Creditors are taking more active roles in Chapter 15 proceedings, resulting in increased Chapter 15 litigation and judicial scrutiny. For example, a bondholder group has been very active in connection with both Elpida Memory’s Chapter 15 case (pending in the United States Bankruptcy Court for the District of Delaware) and the company’s primary foreign insolvency proceeding (pending in the Tokyo District Court). The bondholders in the Elpida Chapter 15 case petitioned the Bankruptcy Court in Delaware to appoint a ‘court representative’ to facilitate and coordinate cooperation between the Bankruptcy Court and the Tokyo District Court. The bondholders alleged that Elpida’s foreign representatives had failed to adequately apprise the Bankruptcy Court of the ongoing proceedings in the Tokyo District Court, to the detriment of the debtors’ estates and the interests of domestic creditors. Although the Bankruptcy Court declined to appoint a ‘court representative’, the bondholders’ request for such a representative evidences that creditors and other constituents are employing creative Chapter 15 strategies to protect their interests.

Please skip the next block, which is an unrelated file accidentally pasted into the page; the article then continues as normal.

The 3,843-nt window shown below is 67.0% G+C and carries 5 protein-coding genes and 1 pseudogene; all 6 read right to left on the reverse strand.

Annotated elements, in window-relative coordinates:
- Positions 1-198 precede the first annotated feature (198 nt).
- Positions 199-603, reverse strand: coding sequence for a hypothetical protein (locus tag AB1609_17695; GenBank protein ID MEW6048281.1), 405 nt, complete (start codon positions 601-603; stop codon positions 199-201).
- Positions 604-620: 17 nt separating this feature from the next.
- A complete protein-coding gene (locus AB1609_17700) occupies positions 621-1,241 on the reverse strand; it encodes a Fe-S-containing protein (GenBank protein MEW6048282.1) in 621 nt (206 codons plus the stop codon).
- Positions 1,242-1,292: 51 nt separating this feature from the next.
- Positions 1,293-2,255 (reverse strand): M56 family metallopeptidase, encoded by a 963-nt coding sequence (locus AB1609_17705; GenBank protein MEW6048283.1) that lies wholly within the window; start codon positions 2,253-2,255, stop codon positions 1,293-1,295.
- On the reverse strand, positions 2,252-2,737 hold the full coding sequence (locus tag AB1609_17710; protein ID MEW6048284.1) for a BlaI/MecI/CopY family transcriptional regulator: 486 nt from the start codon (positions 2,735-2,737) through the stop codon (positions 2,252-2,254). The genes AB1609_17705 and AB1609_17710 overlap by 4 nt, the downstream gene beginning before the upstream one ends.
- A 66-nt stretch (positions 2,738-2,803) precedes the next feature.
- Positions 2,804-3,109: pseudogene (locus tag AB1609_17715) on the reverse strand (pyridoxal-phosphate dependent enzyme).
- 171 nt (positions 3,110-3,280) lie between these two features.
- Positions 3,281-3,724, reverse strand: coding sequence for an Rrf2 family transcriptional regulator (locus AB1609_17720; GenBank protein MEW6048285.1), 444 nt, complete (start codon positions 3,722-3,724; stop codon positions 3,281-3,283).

Although the relief available under Chapter 15 is broad, it is far from unlimited. In several recent decisions, bankruptcy courts have declined to grant requests for relief by foreign representatives. Courts have denied requested relief on the ‘narrow’ exception contained in section 1506 of the Bankruptcy Code, which provides that requests for relief may be denied if they would be “manifestly contrary to the public policy of the United States”. 

Courts have applied section 1506 to deny foreign representatives’ requests to reject certain intellectual property licences based on German law without providing the protections set forth in section 365(n) of the Bankruptcy Code (In re Qimonda AG, 433 B.R. 547 (E.D. Va. 2010)); and to access electronic communications in the United States in potential violation of a debtor’s due process rights (In re Toft, 453 B.R. 186 (Bankr. S.D.N.Y. 2011)).